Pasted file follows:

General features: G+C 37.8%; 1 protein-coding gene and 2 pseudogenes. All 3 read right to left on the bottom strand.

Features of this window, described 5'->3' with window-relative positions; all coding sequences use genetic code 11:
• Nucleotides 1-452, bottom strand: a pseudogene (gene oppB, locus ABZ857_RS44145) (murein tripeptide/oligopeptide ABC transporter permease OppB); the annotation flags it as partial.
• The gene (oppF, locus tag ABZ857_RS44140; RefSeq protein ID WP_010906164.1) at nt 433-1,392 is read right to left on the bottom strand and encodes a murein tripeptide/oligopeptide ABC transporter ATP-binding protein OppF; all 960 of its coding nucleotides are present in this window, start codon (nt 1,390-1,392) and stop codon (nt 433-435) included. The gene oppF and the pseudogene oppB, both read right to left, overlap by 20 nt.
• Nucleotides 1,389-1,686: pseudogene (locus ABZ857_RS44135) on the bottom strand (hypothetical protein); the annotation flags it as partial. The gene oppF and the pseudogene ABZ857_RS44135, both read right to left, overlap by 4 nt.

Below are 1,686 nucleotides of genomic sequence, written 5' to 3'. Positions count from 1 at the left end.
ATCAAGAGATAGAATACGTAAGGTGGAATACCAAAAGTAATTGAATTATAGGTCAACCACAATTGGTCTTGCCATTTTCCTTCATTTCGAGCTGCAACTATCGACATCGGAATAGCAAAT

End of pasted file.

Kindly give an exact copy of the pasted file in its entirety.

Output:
General features: G+C 37.8%; 1 protein-coding gene and 2 pseudogenes. All 3 read right to left on the bottom strand.

Features of this window, described 5'->3' with window-relative positions; all coding sequences use genetic code 11:
• Nucleotides 1-452, bottom strand: a pseudogene (gene oppB, locus ABZ857_RS44145) (murein tripeptide/oligopeptide ABC transporter permease OppB); the annotation flags it as partial.
• The gene (oppF, locus tag ABZ857_RS44140; RefSeq protein ID WP_010906164.1) at nt 433-1,392 is read right to left on the bottom strand and encodes a murein tripeptide/oligopeptide ABC transporter ATP-binding protein OppF; all 960 of its coding nucleotides are present in this window, start codon (nt 1,390-1,392) and stop codon (nt 433-435) included. The gene oppF and the pseudogene oppB, both read right to left, overlap by 20 nt.
• Nucleotides 1,389-1,686: pseudogene (locus ABZ857_RS44135) on the bottom strand (hypothetical protein); the annotation flags it as partial. The gene oppF and the pseudogene ABZ857_RS44135, both read right to left, overlap by 4 nt.

Below are 1,686 nucleotides of genomic sequence, written 5' to 3'. Positions count from 1 at the left end.
ATCAAGAGATAGAATACGTAAGGTGGAATACCAAAAGTAATTGAATTATAGGTCAACCACAATTGGTCTTGCCATTTTCCTTCATTTCGAGCTGCAACTATCGACATCGGAATAGCAAAT